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Expert consensus on the monitoring and treatment of sepsis-induced immunosuppression


Emerged evidence has indicated that immunosuppression is involved in the occurrence and development of sepsis. To provide clinical practice recommendations on the immune function in sepsis, an expert consensus focusing on the monitoring and treatment of sepsis-induced immunosuppression was developed. Literature related to the immune monitoring and treatment of sepsis were retrieved from PubMed, Web of Science, and Chinese National Knowledge Infrastructure to design items and expert opinions were collected through an online questionnaire. Then, the Delphi method was used to form consensus opinions, and RAND appropriateness method was developed to provide consistency evaluation and recommendation levels for consensus opinions. This consensus achieved satisfactory results through two rounds of questionnaire survey, with 2 statements rated as perfect consistency, 13 as very good consistency, and 9 as good consistency. After summarizing the results, a total of 14 strong recommended opinions, 8 weak recommended opinions and 2 non-recommended opinions were produced. Finally, a face-to-face discussion of the consensus opinions was performed through an online meeting, and all judges unanimously agreed on the content of this consensus. In summary, this expert consensus provides a preliminary guidance for the monitoring and treatment of immunosuppression in patients with sepsis.


Sepsis refers to life-threatening organ dysfunction caused by a dysregulated host response to infection [1]. According to the latest data on global disease burden, nearly 50 million individuals had sepsis worldwide in 2017, which resulted in 11 million deaths [2]. Indeed, sepsis has become one of the main global health challenges, imposing a huge burden on the society and economy in various countries. Emerged evidence indicates that immune dysfunction is involved in the occurrence and development of sepsis, and patients may present with both hyperinflammatory response and immunosuppression. The former initiates early tissue damage and organ dysfunction, while the latter, when severe and persistent, further induces a variety of lethal complications, which significantly increase mortality of patients in the mid and late stages of sepsis [3,4,5]. However, multiple clinical trials assessing anti-inflammatory strategies have not yielded promising results. In recent years, increasing attention has been paid to the tools that may effectively dismantle the immunosuppressive state of patients with sepsis [6].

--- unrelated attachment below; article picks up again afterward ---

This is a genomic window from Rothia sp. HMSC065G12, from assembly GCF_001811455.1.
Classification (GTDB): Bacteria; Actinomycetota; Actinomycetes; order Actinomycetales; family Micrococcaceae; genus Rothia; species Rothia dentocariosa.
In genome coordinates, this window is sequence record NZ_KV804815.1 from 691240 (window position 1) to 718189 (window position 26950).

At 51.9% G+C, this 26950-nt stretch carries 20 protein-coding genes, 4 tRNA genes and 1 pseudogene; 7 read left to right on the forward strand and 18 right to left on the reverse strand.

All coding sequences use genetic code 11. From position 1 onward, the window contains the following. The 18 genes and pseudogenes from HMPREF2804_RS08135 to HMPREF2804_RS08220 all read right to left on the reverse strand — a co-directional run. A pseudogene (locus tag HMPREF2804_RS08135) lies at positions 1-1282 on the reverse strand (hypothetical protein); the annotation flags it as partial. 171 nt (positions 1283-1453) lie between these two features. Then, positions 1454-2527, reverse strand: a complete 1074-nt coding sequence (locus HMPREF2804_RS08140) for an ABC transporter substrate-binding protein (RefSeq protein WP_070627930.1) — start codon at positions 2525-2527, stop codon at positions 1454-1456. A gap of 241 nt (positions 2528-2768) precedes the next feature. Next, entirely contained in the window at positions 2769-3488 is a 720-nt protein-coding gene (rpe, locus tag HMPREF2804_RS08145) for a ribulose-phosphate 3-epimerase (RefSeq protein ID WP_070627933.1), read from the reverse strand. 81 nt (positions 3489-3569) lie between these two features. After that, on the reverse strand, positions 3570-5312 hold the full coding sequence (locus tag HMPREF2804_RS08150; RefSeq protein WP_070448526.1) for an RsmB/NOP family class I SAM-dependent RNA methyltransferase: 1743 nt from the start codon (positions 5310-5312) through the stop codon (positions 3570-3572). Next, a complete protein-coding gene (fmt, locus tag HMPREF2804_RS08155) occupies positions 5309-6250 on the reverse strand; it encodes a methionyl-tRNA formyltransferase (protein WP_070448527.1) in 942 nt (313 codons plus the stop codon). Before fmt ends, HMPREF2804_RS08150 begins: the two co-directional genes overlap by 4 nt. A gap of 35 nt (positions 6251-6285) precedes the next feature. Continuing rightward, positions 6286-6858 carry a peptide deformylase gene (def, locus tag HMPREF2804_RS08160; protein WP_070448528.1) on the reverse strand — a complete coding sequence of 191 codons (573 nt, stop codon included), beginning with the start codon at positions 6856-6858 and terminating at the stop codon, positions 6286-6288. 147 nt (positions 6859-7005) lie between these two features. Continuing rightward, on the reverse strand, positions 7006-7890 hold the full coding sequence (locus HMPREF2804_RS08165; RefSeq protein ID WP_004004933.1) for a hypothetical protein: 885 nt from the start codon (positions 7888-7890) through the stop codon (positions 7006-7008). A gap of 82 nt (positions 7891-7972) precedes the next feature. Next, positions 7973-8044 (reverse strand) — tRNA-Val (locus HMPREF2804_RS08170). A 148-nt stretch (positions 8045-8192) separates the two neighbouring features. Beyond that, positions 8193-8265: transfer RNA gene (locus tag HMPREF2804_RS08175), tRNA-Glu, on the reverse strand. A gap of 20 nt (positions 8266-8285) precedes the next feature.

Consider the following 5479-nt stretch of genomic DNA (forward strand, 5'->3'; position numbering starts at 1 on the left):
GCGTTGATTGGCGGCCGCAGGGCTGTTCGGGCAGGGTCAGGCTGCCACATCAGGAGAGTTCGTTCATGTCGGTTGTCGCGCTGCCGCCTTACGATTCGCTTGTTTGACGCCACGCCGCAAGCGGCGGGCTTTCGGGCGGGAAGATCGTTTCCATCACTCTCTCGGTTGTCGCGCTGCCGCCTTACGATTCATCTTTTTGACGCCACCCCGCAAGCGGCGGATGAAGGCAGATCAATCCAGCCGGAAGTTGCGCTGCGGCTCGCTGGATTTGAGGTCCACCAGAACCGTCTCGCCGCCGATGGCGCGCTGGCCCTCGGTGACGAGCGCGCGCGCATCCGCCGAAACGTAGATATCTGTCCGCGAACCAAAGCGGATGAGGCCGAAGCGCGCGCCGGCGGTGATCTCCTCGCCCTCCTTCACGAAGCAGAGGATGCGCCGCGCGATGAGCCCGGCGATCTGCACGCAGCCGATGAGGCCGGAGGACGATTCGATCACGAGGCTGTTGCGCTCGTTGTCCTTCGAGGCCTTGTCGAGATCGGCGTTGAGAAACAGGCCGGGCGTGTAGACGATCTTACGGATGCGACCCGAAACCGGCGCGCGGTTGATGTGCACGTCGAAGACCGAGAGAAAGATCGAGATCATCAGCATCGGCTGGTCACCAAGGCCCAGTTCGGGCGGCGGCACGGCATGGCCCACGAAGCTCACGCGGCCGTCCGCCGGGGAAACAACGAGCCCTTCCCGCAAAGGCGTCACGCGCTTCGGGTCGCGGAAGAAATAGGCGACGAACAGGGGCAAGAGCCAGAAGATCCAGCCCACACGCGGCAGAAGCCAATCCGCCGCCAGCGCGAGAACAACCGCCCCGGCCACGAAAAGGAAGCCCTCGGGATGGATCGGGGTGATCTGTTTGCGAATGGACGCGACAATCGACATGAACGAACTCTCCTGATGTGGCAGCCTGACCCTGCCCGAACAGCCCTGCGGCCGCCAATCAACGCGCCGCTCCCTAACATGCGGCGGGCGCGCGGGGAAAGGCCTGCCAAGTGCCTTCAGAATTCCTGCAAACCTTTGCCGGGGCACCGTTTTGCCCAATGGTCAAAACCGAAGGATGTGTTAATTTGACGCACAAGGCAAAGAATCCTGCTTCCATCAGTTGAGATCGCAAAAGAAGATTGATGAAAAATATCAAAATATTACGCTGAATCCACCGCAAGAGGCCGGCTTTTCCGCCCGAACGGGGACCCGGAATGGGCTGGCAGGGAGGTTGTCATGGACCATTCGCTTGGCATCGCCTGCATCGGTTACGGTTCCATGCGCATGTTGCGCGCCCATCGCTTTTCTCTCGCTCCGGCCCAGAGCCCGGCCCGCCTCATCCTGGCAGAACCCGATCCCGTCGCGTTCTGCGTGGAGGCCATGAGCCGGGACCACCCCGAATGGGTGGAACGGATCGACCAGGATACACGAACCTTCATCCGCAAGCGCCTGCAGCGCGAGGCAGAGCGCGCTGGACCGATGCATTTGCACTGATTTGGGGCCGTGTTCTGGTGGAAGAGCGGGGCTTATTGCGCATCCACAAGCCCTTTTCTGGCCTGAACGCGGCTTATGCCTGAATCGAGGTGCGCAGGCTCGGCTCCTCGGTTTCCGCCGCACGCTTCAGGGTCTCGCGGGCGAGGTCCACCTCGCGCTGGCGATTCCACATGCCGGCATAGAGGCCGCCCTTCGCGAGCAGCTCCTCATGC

Dynamic and accurate assessment of immune status is a prerequisite for timely identification of immune dysfunction in patients with sepsis and determining the timing of immunomodulatory therapy. However, due to insufficient understanding of the precise molecular mechanisms and cellular bases in sepsis-induced immunosuppression, clinical monitoring indicators and evaluation systems that can effectively reflect the immune status of patients with sepsis are lacking [7, 8]. Currently, lymphocyte count and monocyte human leukocyte antigen DR (mHLA-DR) are widely used to evaluate the immune function changes in septic patients, but still have some limitations. Although lymphocyte count is easily obtained, its specificity is relatively low due to many confounding factors; meanwhile, mHLA-DR detection requires complex equipment with high detection cost, and the definition of early warning threshold remains inconclusive [9]. In recent years, investigators have applied multi-omic approaches to explore immune monitoring, aiming to discover new sepsis-related cell subsets and biomarkers, yet their translational significance and value need to be further validated by large-scale clinical trials [10,11,12]. Meanwhile, researchers are still debating on patient selection, treatment timing, dosage, drug combination, treatment duration, indications for discontinuation, and efficacy evaluation for immunomodulatory therapy in patients with sepsis that has not been evaluated in large-scale, high-quality clinical randomized controlled trials (RCTs) [13,14,15]. Thus, a variety of factors make it difficult for clinicians to accurately evaluate and monitor immune status in patients with sepsis, and implementing effective immunomodulation as well as drug intervention in a targeted and timely manner remains unsatisfactory. Based on a large number of clinical findings, this expert consensus comprehensively surveyed two aspects of sepsis, including immune monitoring and immunotherapy, aiming to provide a reference for clinicians to understand the pathogenesis of sepsis-induced immunosuppression and effectively implement immune monitoring and immunomodulatory strategies.


Questionnaire design

A questionnaire design group was established, and retrieved and summarized publications related to sepsis immune monitoring and treatment by searching databases including PubMed, Web of Science (WOS), China National Knowledge Infrastructure (CNKI), etc.. Three rounds of group discussion were conducted, and the first version of the expert questionnaire was formulated (Fig. 1). There were 8 aspects with 27 items in the questionnaire survey, including whether immunosuppression exists in patients with sepsis, how to monitor immune function, high-risk factors for immunosuppression in patients with sepsis, commonly used monitoring indicators for sepsis-induced immunosuppression, how and when to initiate sepsis immunomodulatory therapy, characteristics of immunomodulatory drugs used, whether immunomodulatory therapy requires dynamic monitoring of immune function, and the endpoints of immunomodulatory therapy.

Fig. 1
figure 1

Flowchart Delphi process

Expert selection

Experts with extensive experience in sepsis immunomodulatory therapy were selected for consultation. Following the principles of authority and representativeness, a total of 22 experts were screened, and the consensus items were scored using an online questionnaire.